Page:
Dear Brothers and Sisters in Christ,
Though calendars are abundantly available and I look at mine repeatedly throughout the day, the season of Advent always seems to sneak up on me. Maybe it’s because I’ve had the chance the last two years to visit my parents, brother, and future sister-in-law for Thanksgiving, which means a few days away from the parish. Maybe it is simply that a November start date, though it is completely normal, for whatever reason always feels too early. Whatever the reason, Advent seems to arrive unexpectedly. In a certain way, that’s kind of the point.
The Gospel for this first Sunday of Advent tells us to be prepared, for at an hour we do not expect, the Son of Man will come. Indeed, the arrival of Jesus on the scene comes about in the most unexpected of ways. The King of Kings is coming, the Savior of the World is to be born – surely this requires grandeur, majesty, and publicity. No Vegas bookie would have given favorable odds to a cave in Bethlehem as the location of the birth of the Messiah. And yet, in this unexpected way and in an unexpected place, He comes into our human history. In this first week of Advent the Gospel invites us to both preparation and willingness to be surprised. Preparation for the coming of the Lord so that that great day does not catch us off-guard. Willingness to be surprised, that we might cultivate in our hearts the openness that allows God to show up in places we do not expect, in ways we did not anticipate.
Those dispositions are important for us to cultivate during the Advent season. Sometimes our anticipation of Christmas is so strong, that we forget to prepare and overlook the unexpected ways God makes us aware of His presence. Part of our preparation requires slowing down, which flies in the face of the hustle and bustle of the season. To prepare for the coming of the Lord, we need to hit pause at least daily and take stock: where is my heart? Have I acknowledged God today? Another aspect of that preparation related to that introspection is a deeper examination of conscience that leads us to seek God’s mercy especially in the sacrament of Confession. There is no better way to prepare for Christmas and wrap up the calendar year than with the mercy of God that comes to us through this healing sacrament! As we take this time to pray, to slow down, and to receive mercy, we will find our minds and hearts more open to surprise. God wants us to know of His presence with us. That’s the whole story of the Bible! But that desire is not limited to biblical texts; rather, the desire of God for us overflows even into our own time. Both in the sacraments of the Church and in the ordinary moments of our lives, God desires to be present to us and to offer us divine blessings and graces. While the coming of the Son of Man may happen at an hour we do not expect, we are invited to allow God to surprise us, to become accustomed to the presence of the Divine, and so prepare the way for the Lord to come into our lives.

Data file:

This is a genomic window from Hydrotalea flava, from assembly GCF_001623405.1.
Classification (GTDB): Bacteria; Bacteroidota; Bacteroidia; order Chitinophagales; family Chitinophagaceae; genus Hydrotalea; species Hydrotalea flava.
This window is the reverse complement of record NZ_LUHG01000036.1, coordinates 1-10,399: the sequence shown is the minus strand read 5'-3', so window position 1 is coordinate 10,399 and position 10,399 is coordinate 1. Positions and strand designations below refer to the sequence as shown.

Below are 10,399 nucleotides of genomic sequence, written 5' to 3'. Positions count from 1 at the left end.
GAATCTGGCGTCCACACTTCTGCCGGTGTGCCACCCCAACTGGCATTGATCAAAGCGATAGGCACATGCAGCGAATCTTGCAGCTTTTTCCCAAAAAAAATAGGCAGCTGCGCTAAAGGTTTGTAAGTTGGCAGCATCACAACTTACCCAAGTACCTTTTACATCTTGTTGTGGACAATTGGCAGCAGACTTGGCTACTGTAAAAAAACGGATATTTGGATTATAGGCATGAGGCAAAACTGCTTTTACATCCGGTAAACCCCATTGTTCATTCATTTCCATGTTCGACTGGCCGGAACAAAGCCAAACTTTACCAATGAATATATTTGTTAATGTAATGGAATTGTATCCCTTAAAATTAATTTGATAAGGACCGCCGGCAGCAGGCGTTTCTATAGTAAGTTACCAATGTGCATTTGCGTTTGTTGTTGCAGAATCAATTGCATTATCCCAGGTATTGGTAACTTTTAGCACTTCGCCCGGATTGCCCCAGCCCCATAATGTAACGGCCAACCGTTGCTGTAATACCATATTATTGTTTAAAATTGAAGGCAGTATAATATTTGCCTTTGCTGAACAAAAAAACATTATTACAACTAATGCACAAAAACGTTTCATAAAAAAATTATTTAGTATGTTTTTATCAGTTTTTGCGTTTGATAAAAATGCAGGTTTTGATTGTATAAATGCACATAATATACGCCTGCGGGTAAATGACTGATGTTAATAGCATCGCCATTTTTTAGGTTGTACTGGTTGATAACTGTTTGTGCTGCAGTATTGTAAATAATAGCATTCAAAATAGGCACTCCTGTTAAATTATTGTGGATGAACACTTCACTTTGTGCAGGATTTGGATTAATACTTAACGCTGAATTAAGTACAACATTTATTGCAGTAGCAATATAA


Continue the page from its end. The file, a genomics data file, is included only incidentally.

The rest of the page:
As an aid to this openness and preparation, St. Pius X is happy to offer some Advent resources, which you will find at the doors of the Church. One is a daily companion from Magnificat, which points you to the Scripture readings for Mass and offers reflections for each day of Advent. The other resource is a prayer journal with reflections by Sr. Miriam James Heidland. In these powerful meditations and their accompanying questions, you will be invited into deep healing, as you prepare that special place in your heart and life for the coming of the Messiah. Even though this season can sneak up on us, that very fact is a reminder of the ways God wants to surprise us with grace and blessings. With these resources, I pray you will discover new ways of encountering the Lord in your life and be surprised by the generosity and mercy of our Savior!